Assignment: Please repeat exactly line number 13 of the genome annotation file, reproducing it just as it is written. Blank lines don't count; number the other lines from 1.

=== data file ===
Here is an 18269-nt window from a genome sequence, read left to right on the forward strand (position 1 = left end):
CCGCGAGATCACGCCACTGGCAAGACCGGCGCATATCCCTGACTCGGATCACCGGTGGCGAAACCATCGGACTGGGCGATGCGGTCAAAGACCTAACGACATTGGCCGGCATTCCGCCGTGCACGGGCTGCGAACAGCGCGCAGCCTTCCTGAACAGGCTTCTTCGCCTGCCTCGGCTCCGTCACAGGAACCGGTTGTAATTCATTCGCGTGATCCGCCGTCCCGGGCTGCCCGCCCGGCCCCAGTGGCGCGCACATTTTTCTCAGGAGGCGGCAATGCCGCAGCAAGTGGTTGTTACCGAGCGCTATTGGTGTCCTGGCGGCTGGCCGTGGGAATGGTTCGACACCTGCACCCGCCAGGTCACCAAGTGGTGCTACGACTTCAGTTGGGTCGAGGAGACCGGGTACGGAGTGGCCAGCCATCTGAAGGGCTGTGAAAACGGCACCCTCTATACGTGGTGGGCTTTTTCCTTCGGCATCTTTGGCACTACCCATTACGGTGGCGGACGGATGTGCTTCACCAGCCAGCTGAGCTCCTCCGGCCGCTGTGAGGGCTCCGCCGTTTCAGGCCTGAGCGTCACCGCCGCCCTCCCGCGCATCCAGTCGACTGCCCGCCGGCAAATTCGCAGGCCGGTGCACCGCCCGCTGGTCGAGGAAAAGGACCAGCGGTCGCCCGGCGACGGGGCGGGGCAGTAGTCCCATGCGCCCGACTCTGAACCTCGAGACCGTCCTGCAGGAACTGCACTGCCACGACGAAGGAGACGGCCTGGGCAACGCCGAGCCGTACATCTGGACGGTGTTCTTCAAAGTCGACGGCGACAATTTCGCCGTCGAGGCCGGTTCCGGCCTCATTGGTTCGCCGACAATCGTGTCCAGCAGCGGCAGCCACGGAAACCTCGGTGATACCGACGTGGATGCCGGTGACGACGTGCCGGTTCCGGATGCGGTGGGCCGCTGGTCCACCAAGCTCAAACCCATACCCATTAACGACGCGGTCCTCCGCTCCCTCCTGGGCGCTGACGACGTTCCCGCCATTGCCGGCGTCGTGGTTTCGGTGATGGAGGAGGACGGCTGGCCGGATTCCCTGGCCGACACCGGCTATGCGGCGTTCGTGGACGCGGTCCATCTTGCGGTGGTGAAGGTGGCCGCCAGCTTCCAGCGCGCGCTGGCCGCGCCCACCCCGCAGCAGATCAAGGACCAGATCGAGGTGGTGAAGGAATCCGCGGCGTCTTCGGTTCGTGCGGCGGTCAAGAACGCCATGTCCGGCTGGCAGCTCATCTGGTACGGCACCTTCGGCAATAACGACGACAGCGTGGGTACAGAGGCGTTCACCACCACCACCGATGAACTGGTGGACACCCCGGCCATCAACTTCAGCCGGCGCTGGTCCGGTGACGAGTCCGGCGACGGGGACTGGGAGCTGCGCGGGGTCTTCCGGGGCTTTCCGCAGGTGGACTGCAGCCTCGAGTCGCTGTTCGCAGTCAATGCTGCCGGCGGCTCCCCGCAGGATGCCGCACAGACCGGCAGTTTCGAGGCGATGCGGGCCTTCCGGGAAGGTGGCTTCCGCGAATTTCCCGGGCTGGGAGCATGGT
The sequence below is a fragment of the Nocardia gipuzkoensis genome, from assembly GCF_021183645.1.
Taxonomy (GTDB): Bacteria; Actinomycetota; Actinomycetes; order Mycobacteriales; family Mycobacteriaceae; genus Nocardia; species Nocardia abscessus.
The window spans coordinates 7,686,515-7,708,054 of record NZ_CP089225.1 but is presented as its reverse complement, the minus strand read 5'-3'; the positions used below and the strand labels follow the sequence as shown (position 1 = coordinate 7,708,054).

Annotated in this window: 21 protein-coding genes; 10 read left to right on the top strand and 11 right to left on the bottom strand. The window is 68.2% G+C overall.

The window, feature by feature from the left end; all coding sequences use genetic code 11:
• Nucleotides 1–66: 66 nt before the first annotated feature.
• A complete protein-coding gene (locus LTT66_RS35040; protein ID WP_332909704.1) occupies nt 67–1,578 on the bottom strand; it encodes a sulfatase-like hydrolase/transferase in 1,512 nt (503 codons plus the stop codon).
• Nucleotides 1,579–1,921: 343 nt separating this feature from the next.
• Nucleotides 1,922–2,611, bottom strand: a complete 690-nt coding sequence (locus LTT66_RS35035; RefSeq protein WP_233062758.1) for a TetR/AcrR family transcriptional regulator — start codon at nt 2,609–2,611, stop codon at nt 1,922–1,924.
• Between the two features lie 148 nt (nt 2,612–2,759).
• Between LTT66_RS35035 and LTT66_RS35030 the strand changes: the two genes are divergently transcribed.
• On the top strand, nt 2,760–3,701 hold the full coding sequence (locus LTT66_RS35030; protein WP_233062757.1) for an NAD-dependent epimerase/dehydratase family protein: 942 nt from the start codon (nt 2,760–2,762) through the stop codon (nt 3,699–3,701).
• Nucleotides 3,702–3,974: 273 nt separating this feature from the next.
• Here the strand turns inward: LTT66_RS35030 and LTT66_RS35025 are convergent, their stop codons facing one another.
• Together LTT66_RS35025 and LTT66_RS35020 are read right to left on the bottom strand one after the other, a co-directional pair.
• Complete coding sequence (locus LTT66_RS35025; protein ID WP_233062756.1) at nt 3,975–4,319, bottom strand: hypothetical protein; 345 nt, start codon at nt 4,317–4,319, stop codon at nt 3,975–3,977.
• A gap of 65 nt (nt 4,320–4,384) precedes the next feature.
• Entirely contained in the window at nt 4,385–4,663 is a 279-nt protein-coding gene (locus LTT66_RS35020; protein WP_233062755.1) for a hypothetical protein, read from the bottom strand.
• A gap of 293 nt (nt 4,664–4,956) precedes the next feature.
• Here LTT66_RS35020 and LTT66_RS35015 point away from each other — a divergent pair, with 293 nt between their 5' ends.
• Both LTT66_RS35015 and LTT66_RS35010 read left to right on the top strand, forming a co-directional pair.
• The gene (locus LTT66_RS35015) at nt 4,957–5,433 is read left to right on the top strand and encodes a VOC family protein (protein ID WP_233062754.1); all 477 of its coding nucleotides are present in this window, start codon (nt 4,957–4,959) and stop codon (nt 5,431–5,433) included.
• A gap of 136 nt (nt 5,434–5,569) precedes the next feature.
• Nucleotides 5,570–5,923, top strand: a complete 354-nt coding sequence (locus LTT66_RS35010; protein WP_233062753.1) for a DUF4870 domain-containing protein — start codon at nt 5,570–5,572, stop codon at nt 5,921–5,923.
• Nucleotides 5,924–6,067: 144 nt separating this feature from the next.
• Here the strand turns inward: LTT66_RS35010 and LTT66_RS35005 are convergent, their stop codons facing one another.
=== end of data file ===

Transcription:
• Between LTT66_RS35035 and LTT66_RS35030 the strand changes: the two genes are divergently transcribed.